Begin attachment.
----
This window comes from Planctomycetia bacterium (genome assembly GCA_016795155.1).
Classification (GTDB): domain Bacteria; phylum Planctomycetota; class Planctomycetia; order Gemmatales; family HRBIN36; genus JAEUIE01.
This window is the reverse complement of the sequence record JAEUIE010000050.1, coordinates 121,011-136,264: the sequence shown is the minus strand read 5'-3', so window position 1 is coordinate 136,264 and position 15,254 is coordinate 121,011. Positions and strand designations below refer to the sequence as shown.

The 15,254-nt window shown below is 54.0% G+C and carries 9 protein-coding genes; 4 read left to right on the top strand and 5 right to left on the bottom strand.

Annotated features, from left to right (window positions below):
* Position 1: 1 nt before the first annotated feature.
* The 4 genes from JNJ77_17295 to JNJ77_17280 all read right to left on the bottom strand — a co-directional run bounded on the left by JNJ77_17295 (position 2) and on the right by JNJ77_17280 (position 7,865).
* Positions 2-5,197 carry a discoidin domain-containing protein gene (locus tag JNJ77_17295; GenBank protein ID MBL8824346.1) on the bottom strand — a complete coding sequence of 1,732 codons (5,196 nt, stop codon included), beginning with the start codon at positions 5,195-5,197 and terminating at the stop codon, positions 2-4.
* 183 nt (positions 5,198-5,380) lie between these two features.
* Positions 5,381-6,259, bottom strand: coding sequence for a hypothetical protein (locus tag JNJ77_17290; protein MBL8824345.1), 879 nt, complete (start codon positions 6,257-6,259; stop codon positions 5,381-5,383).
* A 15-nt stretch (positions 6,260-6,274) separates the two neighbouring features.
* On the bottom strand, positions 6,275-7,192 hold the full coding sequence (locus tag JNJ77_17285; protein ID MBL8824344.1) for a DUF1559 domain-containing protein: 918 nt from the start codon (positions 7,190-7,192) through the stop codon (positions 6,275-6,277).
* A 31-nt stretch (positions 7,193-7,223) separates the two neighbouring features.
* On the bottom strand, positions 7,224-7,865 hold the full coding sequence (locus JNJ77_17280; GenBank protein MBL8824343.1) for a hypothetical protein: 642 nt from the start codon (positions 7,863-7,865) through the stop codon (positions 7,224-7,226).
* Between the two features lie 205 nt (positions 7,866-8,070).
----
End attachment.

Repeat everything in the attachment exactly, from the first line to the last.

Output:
This window comes from Planctomycetia bacterium (genome assembly GCA_016795155.1).
Classification (GTDB): domain Bacteria; phylum Planctomycetota; class Planctomycetia; order Gemmatales; family HRBIN36; genus JAEUIE01.
This window is the reverse complement of the sequence record JAEUIE010000050.1, coordinates 121,011-136,264: the sequence shown is the minus strand read 5'-3', so window position 1 is coordinate 136,264 and position 15,254 is coordinate 121,011. Positions and strand designations below refer to the sequence as shown.

The 15,254-nt window shown below is 54.0% G+C and carries 9 protein-coding genes; 4 read left to right on the top strand and 5 right to left on the bottom strand.

Annotated features, from left to right (window positions below):
* Position 1: 1 nt before the first annotated feature.
* The 4 genes from JNJ77_17295 to JNJ77_17280 all read right to left on the bottom strand — a co-directional run bounded on the left by JNJ77_17295 (position 2) and on the right by JNJ77_17280 (position 7,865).
* Positions 2-5,197 carry a discoidin domain-containing protein gene (locus tag JNJ77_17295; GenBank protein ID MBL8824346.1) on the bottom strand — a complete coding sequence of 1,732 codons (5,196 nt, stop codon included), beginning with the start codon at positions 5,195-5,197 and terminating at the stop codon, positions 2-4.
* 183 nt (positions 5,198-5,380) lie between these two features.
* Positions 5,381-6,259, bottom strand: coding sequence for a hypothetical protein (locus tag JNJ77_17290; protein MBL8824345.1), 879 nt, complete (start codon positions 6,257-6,259; stop codon positions 5,381-5,383).
* A 15-nt stretch (positions 6,260-6,274) separates the two neighbouring features.
* On the bottom strand, positions 6,275-7,192 hold the full coding sequence (locus tag JNJ77_17285; protein ID MBL8824344.1) for a DUF1559 domain-containing protein: 918 nt from the start codon (positions 7,190-7,192) through the stop codon (positions 6,275-6,277).
* A 31-nt stretch (positions 7,193-7,223) separates the two neighbouring features.
* On the bottom strand, positions 7,224-7,865 hold the full coding sequence (locus JNJ77_17280; GenBank protein MBL8824343.1) for a hypothetical protein: 642 nt from the start codon (positions 7,863-7,865) through the stop codon (positions 7,224-7,226).
* Between the two features lie 205 nt (positions 7,866-8,070).